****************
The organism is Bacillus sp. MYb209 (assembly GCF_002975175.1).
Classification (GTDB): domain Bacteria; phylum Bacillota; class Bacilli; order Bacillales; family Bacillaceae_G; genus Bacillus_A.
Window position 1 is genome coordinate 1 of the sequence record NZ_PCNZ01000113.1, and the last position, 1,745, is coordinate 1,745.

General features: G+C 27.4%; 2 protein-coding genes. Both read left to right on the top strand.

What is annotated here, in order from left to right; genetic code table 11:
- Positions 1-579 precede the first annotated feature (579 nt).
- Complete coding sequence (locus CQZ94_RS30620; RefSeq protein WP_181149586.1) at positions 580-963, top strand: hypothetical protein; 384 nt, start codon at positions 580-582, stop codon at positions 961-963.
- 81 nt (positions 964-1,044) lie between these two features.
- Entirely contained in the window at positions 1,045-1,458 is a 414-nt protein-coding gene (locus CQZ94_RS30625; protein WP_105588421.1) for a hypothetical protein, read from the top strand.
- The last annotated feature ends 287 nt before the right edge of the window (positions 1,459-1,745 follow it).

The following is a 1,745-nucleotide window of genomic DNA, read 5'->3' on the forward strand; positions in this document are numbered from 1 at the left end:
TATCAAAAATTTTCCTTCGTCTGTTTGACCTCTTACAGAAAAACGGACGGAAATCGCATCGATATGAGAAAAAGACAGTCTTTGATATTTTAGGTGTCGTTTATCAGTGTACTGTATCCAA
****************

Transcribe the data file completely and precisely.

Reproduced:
The organism is Bacillus sp. MYb209 (assembly GCF_002975175.1).
Classification (GTDB): domain Bacteria; phylum Bacillota; class Bacilli; order Bacillales; family Bacillaceae_G; genus Bacillus_A.
Window position 1 is genome coordinate 1 of the sequence record NZ_PCNZ01000113.1, and the last position, 1,745, is coordinate 1,745.

General features: G+C 27.4%; 2 protein-coding genes. Both read left to right on the top strand.

What is annotated here, in order from left to right; genetic code table 11:
- Positions 1-579 precede the first annotated feature (579 nt).
- Complete coding sequence (locus CQZ94_RS30620; RefSeq protein WP_181149586.1) at positions 580-963, top strand: hypothetical protein; 384 nt, start codon at positions 580-582, stop codon at positions 961-963.
- 81 nt (positions 964-1,044) lie between these two features.
- Entirely contained in the window at positions 1,045-1,458 is a 414-nt protein-coding gene (locus CQZ94_RS30625; protein WP_105588421.1) for a hypothetical protein, read from the top strand.
- The last annotated feature ends 287 nt before the right edge of the window (positions 1,459-1,745 follow it).

The following is a 1,745-nucleotide window of genomic DNA, read 5'->3' on the forward strand; positions in this document are numbered from 1 at the left end:
TATCAAAAATTTTCCTTCGTCTGTTTGACCTCTTACAGAAAAACGGACGGAAATCGCATCGATATGAGAAAAAGACAGTCTTTGATATTTTAGGTGTCGTTTATCAGTGTACTGTATCCAA